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Viper of Isa 59

We do not here enter upon a lengthy discussion of the serpent in Scripture. We know it to be a symbol of the deceitfulness of sin from the beginning. (This is not to discount its literality in the Garden of Eden, of course.)

Viper ("Epheh")

The word "viper" in Isa 59:5 (Hebrew "epheh") is an exceptional word. It may be a term that encompasses all of the vipers found in Palestine -- although (in contrast to some of the familiar vipers) the type Isaiah has in mind does lay eggs. "Epheh" is from a root meaning to "hiss", and therefore the word emphasizes the power of the tongue -- for it was by verbal communication that the original serpent implanted the lie in the mind of Eve. If it had been otherwise (or if the serpent of Gen 3 were a symbol only) there would have been no real force to Paul's allusion in 2Co 11:3,4: "...As the serpent beguiled Eve... he that cometh preacheth another Christ..." (the power of speech bringing the "lie" again!).

This word "epheh" is not the ordinary Hebrew word for serpent. It appears but three times:

All are Under Sin

In Rom 3:9-20 Paul cites Isa 59 along with other verses to prove "both Jews and Gentiles, that they are all under sin". In vv 13,14 he stresses the sinfulness of the tongue, with the "poison of asps" (quoting from Psa 5:9; 140:3; 10:7). Then, in vv 15-17 he stresses the feet of the wicked -- pointing to their evil "ways" (quoting from Isa 59:7,8).

Both these views of sin (as evil deeds and evil words) are summarized in Isa 59:3:

Gross, OPEN sins
"Your hands are defiled with blood"
"Your lips have spoken lies"
Small, HIDDEN sins
"Your fingers... with iniquity"
"Your tongue hath muttered perverseness"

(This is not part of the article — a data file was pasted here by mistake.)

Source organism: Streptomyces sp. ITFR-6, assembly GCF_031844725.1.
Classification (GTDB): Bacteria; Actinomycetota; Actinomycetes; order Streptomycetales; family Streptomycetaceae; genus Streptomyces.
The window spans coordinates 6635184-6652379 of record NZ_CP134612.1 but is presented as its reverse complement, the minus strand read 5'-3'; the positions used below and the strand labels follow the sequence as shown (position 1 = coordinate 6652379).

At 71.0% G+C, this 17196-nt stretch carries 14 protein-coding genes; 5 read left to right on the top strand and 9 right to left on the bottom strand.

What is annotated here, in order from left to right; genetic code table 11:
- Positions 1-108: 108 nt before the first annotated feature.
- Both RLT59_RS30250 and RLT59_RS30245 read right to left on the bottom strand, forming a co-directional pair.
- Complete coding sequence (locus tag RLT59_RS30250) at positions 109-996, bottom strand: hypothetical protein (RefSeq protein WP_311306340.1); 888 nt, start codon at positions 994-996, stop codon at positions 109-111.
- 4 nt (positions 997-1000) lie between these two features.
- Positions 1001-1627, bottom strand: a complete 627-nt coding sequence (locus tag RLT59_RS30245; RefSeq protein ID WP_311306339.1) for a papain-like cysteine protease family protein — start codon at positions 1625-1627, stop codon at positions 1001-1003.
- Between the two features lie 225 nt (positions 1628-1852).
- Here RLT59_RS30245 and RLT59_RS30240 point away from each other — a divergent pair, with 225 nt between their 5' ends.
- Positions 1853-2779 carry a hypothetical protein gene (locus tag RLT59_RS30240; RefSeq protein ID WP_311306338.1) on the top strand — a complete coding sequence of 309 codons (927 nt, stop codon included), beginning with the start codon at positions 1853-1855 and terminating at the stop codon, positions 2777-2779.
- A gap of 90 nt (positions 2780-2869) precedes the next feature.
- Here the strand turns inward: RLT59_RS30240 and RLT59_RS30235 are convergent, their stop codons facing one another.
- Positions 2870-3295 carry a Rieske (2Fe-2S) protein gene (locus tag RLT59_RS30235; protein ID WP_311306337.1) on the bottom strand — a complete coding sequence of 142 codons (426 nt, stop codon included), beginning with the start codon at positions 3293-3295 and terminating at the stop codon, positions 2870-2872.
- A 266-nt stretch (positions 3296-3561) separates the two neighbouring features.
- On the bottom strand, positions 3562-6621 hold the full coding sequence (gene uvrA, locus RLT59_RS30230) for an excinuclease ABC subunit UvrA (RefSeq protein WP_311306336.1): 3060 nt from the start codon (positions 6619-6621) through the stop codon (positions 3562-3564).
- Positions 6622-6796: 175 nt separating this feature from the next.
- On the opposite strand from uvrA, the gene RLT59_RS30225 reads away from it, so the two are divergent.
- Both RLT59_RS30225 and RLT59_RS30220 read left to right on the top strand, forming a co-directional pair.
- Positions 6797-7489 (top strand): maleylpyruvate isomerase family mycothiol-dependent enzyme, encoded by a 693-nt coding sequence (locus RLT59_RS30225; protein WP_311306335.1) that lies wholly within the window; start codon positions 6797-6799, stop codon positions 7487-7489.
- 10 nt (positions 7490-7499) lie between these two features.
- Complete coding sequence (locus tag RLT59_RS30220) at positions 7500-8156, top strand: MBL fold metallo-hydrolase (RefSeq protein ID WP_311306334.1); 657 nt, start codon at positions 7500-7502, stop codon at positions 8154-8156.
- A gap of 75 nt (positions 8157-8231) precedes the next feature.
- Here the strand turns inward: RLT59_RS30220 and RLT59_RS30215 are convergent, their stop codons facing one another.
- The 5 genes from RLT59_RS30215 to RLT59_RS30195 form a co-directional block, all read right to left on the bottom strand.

Here we might stop and examine ourselves a little more ruthlessly than is our custom. Are we proud of our open and forthright "righteousness", while at the same time using our public profession as a cloak for small, petty, hidden (or so we think) sins? Do we do good with the outstretched hand, but never get around to controlling the wayward little finger? Do we profess, for example, complete truthfulness in open communion with our brethren, but yet mutter in private conversation little "white lies", little slanders, little criticisms to no profit and great hurt?

This in fact we all do -- for "there is none righteous, no, not one" (Rom 3:10). Every one of us is separated from God by what we are, by what (try as we might) we cannot really help being -- SINNERS! -- "Your iniquities have separated between you and your God" (Isa 59:2).

With this background we progress to v 5. This verse lays stress upon the "eggs", the "seed" of the serpent -- and therefore directs our meditations toward Gen 3:15, the age-old enmity between the seed of the serpent and the seed of the woman.

The "serpent" is the thinking of the unenlightened mind, or the mind superficially enlightened in the Truth but yet impervious to its influence. The "serpent" is the "lust of the flesh", an integral part of our mental make-up inherited from Adam. Its seed, or offspring, is first sin and then death. This "genealogical table" is outlined by James (1:14,15):

  1. In the "first generation", "Lust" (or the Serpent) "marries" the "Strange woman";
  2. In the "second generation", their union brings forth "Sin" (another "serpent");
  3. In the "third generation", "Sin" begets "Death" (the third "serpent"); and
  4. There is no "fourth generation": "Death" is the end of his "line"!
A man is tempted by the "strange woman", the evil thought, and he is drawn away by his own lust. He becomes the embodiment of the serpent, In a figurative sense, he becomes "Lust". Lust, in the carelessness of his youth, begets the illegitimate son Sin. And Sin, after a long and vigorous but ruinous life, begets Death the feeble grandson. This "genealogy" has three generations only and always, never two (for Sin cannot stop short of Death) and never four (for Death ends all)! The "seed of the serpent" runs its course and then finds its way back to the dust from whence it came. But never fear, this is not the end of the Serpent clan! There are an infinite number of collateral lines, because new sons and daughters are, so to speak, continually being adopted into the family!